This study reported the 4.6% prevalence of coconut consumed as home remedy. Coconut (Cocos nucifera L.) is known to have isotonic properties, could treat many infections, has many health benefits, possesses antiviral properties, and can also reinforce the immune system [49]. A randomized controlled trial in the Philippines revealed virgin coconut oil when added to the meals of probable suspected COVID-19 cases might be effective in enhancing COVID-19 recovery [50]. Another study also supported the use of coconut oil as a potential complementary therapy for COVID-19 for its antiviral properties and proven food safety [51].

Eucalyptus oil

The prevalence of eucalyptus oil utilisation for COVID-19 in Brunei was 3.7%, while a systematic review notes a slightly higher prevalence as reported by d’Arqom et al. in 2021 (5%) and an unspecified prevalence reported by Mshana et al. in 2021 [40]. A widely studied essential oil, eucalyptus oils were commonly used in aromatherapy and inhalation. It typically contains eucalyptol, that therapeutic properties such as antitussive, mucolytic, anti-inflammatory, and antimicrobial, and menthol, which also has an antitussive effect and helps to ease breathing by reducing dyspnoea sensation [18]. Despite the remedial effect, essential oils lacks sufficient clinical evidence for curative purposes in COVID-19 treatment, offering only symptomatic relief without reduce the virus contagiousness [18].


This study reported a 3.5% use of habbatussauda (black cumin or black seed), scientifically termed Nigella sativa, with traditional and religious importance in Chinese, Indian, Arab, and Islamic Medicine, as well as biblical references as a spice and Islamic Hadith references as a prophetic medicine [15]. Iran reported a higher prevalence (74.3%) of its consumption [34]. Varying prevalence were reported in a systematic review of COVID-19 home remedy, with Alotiby et al. reporting the highest prevalence (63%) followed by AlNajrany et al. (26%), Teke et al. (5.6%) [40]. Supported by pharmacological studies, Nigella sativa demonstrates diverse properties, including antitussive, antioxidant, hepatoprotective, neuroprotective, gastroprotective, immunomodulator, analgesic, antimicrobial, anti-inflammatory, spasmolytic, and bronchodilator activities [12, 15]. A native to North Africa, Eastern Mediterranean, the Indian subcontinent, and Southwest Asia, its traditional use in Africa encompasses treating asthma, cough, bronchitis, rheumatoid arthritis, diabetes, and hypertension, and enhancing the immune system to fight illnesses, suggesting potential anti-coronaviral properties [12]. Given COVID-19;s viral nature and lung inflammation manifestation, Nigella sativa’s antimicrobial features may contribute to treatment, potentially reducing severity and expediting recovery.


This study, notes a 2.2% prevalence of turmeric consumption, contrasting with higher rates in a systematic review: reported by Bhol et al. in 2021 it was made as turmeric water or milk (67.7%) and as part of herbal tea (50.5%), by Alotiby et al. in 2021 (31%), 9.9% prevalence reported by Teke et al. in 2021, and unspecified prevalence by Alyami et al. in 2020 [40]. Curcuma longa, indigenous plant in South Asia and grown commonly in East and West Africa, were used for cooking and medicine, and held pharmacological values such as anti-inflammatory, anti-ulcer, antioxidant, anti-diabetic, anticoagulant, antifertility, anti-neoplastic, antimicrobial, antiviral, wound healing, cardiovascular protective, hepatoprotective and immunostimulant properties, whereby it was previously being studied for prophylaxis and management of SARS Coronavirus and is currently being studied for SARS-CoV-2 [12]. A clinical trial showed early recovery from COVID-19 symptoms, reduced hospitalisation, and fewer deaths in moderate to severe COVID-19 patients given curcumin and piperine (found in turmeric and black pepper, respectively) [52].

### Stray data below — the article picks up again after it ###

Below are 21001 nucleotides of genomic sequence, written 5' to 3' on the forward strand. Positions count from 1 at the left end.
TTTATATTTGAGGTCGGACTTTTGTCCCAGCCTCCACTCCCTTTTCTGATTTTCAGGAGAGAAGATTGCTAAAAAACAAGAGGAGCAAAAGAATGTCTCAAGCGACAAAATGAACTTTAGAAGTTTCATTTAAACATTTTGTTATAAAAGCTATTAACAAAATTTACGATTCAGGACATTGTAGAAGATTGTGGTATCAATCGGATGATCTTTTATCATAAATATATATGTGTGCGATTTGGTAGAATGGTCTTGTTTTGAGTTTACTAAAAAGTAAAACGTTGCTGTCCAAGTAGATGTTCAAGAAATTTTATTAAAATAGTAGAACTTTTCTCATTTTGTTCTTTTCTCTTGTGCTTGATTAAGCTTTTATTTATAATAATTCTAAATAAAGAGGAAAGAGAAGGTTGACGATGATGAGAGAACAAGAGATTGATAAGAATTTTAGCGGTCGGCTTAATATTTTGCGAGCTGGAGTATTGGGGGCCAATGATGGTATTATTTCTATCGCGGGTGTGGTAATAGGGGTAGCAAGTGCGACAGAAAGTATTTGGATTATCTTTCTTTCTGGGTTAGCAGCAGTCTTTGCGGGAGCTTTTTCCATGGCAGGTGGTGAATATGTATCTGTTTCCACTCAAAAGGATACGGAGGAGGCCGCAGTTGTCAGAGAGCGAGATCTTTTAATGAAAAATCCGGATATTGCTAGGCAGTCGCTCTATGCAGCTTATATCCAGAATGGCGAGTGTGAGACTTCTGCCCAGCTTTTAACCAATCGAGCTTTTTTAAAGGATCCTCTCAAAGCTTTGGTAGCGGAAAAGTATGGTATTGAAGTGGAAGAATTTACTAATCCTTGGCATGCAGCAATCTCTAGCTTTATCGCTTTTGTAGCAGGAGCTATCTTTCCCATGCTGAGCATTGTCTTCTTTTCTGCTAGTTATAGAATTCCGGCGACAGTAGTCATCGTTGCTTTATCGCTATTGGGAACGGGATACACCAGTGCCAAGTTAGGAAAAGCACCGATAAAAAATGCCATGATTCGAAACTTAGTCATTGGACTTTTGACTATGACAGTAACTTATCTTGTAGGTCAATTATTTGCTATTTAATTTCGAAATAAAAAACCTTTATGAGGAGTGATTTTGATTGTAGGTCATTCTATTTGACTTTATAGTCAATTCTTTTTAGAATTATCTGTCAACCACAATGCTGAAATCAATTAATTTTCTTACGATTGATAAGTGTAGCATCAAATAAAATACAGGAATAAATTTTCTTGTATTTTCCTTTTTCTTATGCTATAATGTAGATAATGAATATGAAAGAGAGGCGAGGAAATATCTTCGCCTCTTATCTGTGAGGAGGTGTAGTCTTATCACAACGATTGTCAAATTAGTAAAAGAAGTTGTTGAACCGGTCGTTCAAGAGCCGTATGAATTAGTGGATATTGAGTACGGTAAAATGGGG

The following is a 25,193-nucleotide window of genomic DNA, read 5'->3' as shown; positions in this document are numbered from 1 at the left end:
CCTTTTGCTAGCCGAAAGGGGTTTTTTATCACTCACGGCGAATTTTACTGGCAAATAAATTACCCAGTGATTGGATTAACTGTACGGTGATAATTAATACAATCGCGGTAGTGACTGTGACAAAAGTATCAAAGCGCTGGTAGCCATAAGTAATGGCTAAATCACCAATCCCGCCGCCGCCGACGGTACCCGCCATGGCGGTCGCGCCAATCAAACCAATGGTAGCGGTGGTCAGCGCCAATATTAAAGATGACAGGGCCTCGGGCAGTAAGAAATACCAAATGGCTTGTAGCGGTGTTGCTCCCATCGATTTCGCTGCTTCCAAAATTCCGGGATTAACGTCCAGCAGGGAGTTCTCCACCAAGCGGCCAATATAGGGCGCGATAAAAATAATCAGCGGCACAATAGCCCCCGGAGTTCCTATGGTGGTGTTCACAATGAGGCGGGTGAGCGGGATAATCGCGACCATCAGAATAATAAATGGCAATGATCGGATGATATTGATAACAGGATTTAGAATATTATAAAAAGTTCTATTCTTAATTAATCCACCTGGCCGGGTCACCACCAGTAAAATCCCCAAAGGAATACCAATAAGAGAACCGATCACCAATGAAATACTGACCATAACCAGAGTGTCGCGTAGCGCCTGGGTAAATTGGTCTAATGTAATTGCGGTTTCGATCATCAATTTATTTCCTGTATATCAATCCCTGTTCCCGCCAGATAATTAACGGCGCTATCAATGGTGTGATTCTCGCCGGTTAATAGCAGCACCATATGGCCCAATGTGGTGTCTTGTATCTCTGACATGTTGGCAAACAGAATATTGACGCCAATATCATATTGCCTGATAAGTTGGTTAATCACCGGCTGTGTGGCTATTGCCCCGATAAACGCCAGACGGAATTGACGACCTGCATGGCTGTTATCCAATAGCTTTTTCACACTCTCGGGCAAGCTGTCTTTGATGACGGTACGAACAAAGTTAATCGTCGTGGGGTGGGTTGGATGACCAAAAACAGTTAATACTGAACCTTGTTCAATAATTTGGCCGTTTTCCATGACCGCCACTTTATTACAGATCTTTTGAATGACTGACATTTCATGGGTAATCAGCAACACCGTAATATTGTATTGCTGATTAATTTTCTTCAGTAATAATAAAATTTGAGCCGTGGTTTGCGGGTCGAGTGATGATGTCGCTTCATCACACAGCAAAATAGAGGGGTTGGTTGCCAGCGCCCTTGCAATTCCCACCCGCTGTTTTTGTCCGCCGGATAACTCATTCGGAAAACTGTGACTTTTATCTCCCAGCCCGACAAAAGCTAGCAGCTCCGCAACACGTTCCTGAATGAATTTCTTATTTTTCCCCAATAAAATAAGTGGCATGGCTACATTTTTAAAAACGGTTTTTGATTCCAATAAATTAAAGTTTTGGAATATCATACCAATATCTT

These home remedy ingredients can be commonly found in a household kitchen, considering that the ingredients can also be used for culinary purposes. Most of these ingredients possess therapeutic properties, including antiviral and anti-inflammatory properties. These properties are crucial in the treatment or symptom management of COVID-19 symptoms as it manifests as a respiratory illness and may involve the inflammation of the lungs. As SARS-CoV-2 is a novel virus, most of the home remedies suggested aimed to improve the overall well-being of patients with COVID-19 and to accelerate recovery, as well as to reduce the long-term impact of the disease.

Self-management guide with COVID-19 home remedy

Learning from Italy, the efficient management of mild-to-moderate COVID-19 patients at home, it reduces the pressure on their healthcare system minimising the socio-psychological impact on patients, albeit the lack of experiments to support the observed management with home therapy at that time [53]. Revised in 2021, Brunei Darussalam’s Ministry of Health published an online guide of the COVID-19 self-management at home for home-isolation patient, which included simple symptom management with over-the-counter medications and simple home remedies. For instance, paracetamol for fever, cough syrup for cough, lozenges or gargling with salt water for sore throat, and antihistamine or nasal decongestant for rhinitis [54]. While the guidebook incorporated various at-home self-management suggestions, it still lacked comprehensive recommendations on home remedies. Therefore, the findings from this study could contribute to fill the knowledge gap in the guidebook as the commonly used COVID-19 home remedies were identified in the Brunei adult population, supported by empirical evidence.